Even though this is a recount from the past, I thought why not post this story from a world traveler. This happens and just happened recently in Boquete. Take precautions when hiking.
“OK, we’ll go after lunch,” my companions replied.
Hours passed, and I grew anxious. “Let’s go! Let’s go!” “The day’s being wasted!” We were all on a tour of Costa Rica, leaving Arenal National Park the next day, and I wanted to get in a good day of hiking around the volcano. Finally, they acquiesced, we hailed down a cab, and were off to Arenal National Park.
It was mid-afternoon by the time we arrived, and I was bitter we’d wasted so much of the day, but when the sun set over Arenal Lake, we’d get to watch from up high on the old lava fields. Arenal is Costa Rica’s active volcano. During the day, smoke rises into the sky, creating a hazy dust cloud around it. At night, flashes of red can be seen oozing down the sides as nature displays her glory. Watching it is a sight to see, and on occasion, big eruptions allow the tourists to “ooh” and “ahh” over nature’s own fireworks display. Old lava fields and thick rainforest surround the area, making it a wonderful hiking destination.
We told our cab driver we’d be back at the entrance at six and started off on our adventure. We wandered off trail down old lava fields, wandered on trail through giant lava rocks, and followed weird local animals around. Soon it was getting dark, and we wanted to get back to the lake to see the sunset. Looking at our map, we realized we had no idea what trail we were on. After asking a passerby where we were, we thought we’d found our location. According to where we thought we were, the trail ended soon, and there was a turn around.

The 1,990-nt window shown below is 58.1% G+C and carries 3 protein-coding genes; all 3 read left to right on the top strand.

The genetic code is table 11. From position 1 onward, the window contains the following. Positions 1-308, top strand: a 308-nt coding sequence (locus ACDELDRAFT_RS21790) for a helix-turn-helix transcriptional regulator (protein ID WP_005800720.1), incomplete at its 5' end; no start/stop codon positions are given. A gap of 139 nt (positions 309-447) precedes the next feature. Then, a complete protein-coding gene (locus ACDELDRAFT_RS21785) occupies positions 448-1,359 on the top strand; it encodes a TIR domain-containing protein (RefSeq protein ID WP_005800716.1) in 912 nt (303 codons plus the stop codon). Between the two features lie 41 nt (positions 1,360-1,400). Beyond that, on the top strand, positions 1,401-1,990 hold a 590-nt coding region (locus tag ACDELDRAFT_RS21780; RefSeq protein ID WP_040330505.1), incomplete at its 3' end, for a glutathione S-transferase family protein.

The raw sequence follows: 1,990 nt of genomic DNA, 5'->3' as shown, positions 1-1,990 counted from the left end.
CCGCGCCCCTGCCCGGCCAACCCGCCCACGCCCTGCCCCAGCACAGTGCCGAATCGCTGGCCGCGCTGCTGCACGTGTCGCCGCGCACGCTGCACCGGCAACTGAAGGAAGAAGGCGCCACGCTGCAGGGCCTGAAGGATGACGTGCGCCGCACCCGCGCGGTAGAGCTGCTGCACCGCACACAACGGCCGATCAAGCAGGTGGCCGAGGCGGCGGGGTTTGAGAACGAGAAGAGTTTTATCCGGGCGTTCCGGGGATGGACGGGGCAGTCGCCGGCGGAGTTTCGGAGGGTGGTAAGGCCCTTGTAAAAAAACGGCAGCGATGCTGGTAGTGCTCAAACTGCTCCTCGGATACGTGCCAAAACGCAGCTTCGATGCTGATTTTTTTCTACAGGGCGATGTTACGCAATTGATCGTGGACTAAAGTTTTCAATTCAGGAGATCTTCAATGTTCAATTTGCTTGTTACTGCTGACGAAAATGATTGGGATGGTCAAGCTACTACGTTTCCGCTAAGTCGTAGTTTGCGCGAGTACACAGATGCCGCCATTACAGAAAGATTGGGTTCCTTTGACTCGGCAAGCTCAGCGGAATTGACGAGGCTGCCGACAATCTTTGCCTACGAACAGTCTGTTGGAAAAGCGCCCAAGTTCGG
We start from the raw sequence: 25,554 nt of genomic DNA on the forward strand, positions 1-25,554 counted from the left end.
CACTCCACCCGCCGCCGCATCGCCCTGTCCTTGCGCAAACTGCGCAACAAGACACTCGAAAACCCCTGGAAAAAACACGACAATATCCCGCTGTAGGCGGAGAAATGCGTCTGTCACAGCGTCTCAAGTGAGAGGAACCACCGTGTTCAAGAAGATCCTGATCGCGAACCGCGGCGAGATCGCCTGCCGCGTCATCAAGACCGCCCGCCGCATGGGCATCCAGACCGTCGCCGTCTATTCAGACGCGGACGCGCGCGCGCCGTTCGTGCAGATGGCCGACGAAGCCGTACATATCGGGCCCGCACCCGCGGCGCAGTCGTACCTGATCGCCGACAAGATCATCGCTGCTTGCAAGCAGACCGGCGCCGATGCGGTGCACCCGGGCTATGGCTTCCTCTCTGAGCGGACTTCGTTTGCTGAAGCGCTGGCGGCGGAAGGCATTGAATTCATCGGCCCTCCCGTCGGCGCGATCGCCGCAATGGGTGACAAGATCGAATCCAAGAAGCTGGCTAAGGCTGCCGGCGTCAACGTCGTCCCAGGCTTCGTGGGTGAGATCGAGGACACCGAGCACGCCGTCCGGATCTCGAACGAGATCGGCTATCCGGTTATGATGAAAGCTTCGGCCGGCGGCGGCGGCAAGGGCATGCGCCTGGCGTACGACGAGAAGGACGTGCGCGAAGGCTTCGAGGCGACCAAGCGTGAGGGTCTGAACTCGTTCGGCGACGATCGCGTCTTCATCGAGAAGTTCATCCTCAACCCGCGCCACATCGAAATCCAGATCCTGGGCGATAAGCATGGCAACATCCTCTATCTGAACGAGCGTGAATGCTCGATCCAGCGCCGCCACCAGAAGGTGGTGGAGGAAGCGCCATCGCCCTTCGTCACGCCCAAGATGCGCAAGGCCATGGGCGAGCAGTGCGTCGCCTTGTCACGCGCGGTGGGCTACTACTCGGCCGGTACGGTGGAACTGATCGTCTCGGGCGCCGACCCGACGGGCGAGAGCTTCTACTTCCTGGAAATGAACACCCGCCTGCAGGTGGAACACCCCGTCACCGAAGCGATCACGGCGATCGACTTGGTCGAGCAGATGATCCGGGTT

After what seemed an eternity, we found a dirt road. We weren’t sure where it went or which way town was. The road was on the map, and luckily, a science station was marked on it. But which way was the science station? If we went the wrong way, we could be walking pointlessly even longer. So we took a chance and began walking. Luckily, it was the right way. Soon we came to the gate, and the guard, informing us we couldn’t call a cab from there, pointed us back the other way and said the main road back into town was a 20-minute walk.
We hit the main road. It was empty—no cars, no lights. Tired and hungry, we began our long walk home, each of us silently contemplating our experience. Soon a car pulled by and picked us up. Suddenly we were animated again, talking and laughing about the whole experience. The mountain, as if welcoming us home, exploded with joy, and we stopped, “oohed” and “ahhed,” and took photos.
We joined our tour group, over an hour late and still dirty from the forest, everyone looking at us and asking, “Where were you guys?”
If only they knew…